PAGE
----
Asana or Trello — which should you use?

TL;DR — both tools are great, it’s up to personal preference, but if you want to find out their strengths and weaknesses read on.

Asana and Trello are very popular project management tools. Both have great UIs, both are designed for teams and both have large followings of devoted fans. But they both take very different approaches at project management. So which one is better for you?

Asana — quick intro

The basic premise behind Asana are lists. You start by creating a Team and inviting your co-workers. The highest entitiy in a Team is a Project and you put your list of tasks into projects.

This is how we use Asana at Cloudo. We have a project called In Progress where we put all tasks from the current sprint, Upcoming are tasks from our roadmap and Backlog contains tasks that have not yet been put on our roadmap. We also have a separate project for Bugtracking and Ideas.

This is what Asana looks like at Cloudo

The right panel contains your list of teams, team members and projects. The middle panel has a list of all the tasks belonging to a project and the left panel contains details for the selected task.

What does a task look like?

Each task can have multiple attributes assoiciated with it:

  • Assignee — the person responsible for completing the task
  • Description — more details about the task
  • Tags — they allow you to give your tasks a secondary structure from projects. For instance we have a tag called Growth where we put all tasks associated with our growth efforts, no matter what project they belong to.
  • Due date — you can give a tasks a due date and it will appear in the Today section of your Dashboard on the date it’s due (more on the Dashboard later).
  • Sub-tasks — each task can have a set of sub-tasks linked to it. Sub-tasks have the same attributes as tasks.
  • Attachments — you can attach files from your computer or from Dropbox, Goolge Drive and Box.
  • Followers — apart from assignees, tasks can have followers, which get updates about the tasks (new comments, new due date etc.)
  • Comments — team-members can leave comments bellow each task

The dashboard

Your personal dashboard

The dashboard view is your private space to plan out your tasks. This is unique to each team member. It’s divided into Today, Upcoming and Later. You can drag and drop tasks between these categories as you work through them.

Trello — quick intro

Trello is much more visual than Asana. The basic component is a board (projects). Each board containts lists (categories) and cards (tasks or ideas). Trello draws from the Kanban methodology that has become very popular in project management.

By default Trello gives you three lists in each newly created board: To Do, Doing and Done. You can change this as you wish. This is one of the cool things about Trello — it’s super flexible.

A Trello Board

Each card can have the following attributes:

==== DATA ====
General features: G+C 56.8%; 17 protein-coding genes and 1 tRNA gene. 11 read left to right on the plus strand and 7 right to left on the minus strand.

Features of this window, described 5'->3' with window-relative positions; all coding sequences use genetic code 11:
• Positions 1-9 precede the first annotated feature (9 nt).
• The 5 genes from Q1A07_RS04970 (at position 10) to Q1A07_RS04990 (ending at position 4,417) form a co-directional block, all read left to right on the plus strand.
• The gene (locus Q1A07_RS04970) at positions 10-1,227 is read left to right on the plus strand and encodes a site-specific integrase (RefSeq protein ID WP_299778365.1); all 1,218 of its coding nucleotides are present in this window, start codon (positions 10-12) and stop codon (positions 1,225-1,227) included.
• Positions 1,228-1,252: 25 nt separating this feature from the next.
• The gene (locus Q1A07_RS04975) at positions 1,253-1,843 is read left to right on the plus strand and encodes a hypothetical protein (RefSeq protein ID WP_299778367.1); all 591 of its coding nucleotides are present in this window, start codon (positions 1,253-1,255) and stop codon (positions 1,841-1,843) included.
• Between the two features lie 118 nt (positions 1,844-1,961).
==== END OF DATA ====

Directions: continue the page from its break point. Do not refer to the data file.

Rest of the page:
• Description — giving more details about the card
  • Members — you can add as many members as you need
  • Checklist — this is optional and items in checklists are equivalent to tasks
  • Due date
  • Attachments — you can upload directly from your computer or from Dropbox, Google Drive, Box or OneDrive

Asana’s pros & cons


  • Lists — helps you keep structure in your life
  • Dashboard — motivates you to organize your day and thing about what you want to get done today
  • Recurring tasks — Asana allows you to easily create sophisticated recurring tasks (you need to hack Trello to get that)
  • Tags — allow you to give your tasks a secondary structure
  • Email integration — this is great for when you need to create a task out of an email
  • A slick mobile app


  • There is no “visual view” — while lists are great for keeping structure, a visual view is great for planning and seeing progress
  • You can only assign one person to a task

Trello’s pros & cons


  • Visual — gives you a great overview of where you are at within a project
  • Flexible — cards are designed in a way that they don’t need to be tasks necessarily. This gives you a lot of flexibility as to what you can use it for.
  • Great mobile app
  • Public boards — sharable and viewable by anyone


  • Tasks can only be associated with one board/card, there are no tags as in Asana
  • Labels are limited in number
  • The email integration is not as good as in Asana
  • There is no personal view of tasks and ability to organize your day


As we hinted in the intro, it all comes down to personal preference. It’s always a good idea to test out both products in your team setup. At Cloudo, we’ve settled with Asana and are happy. With that said, we do lack the visual abilities of Trello. So there you have it — you can’t have it all!

A quick tip

At Cloudo we try to build tools that simplify your everyday life. One way we are doing this is through our Asana & Trello integrations. With Cloudo you can quickly add a task to both tools just by pressing a hotkey and hitting enter. We also display all your tasks for the day and we search across both apps as well as many others. You can find out more at

Quickly add a task to Trello or Asana with Cloudo

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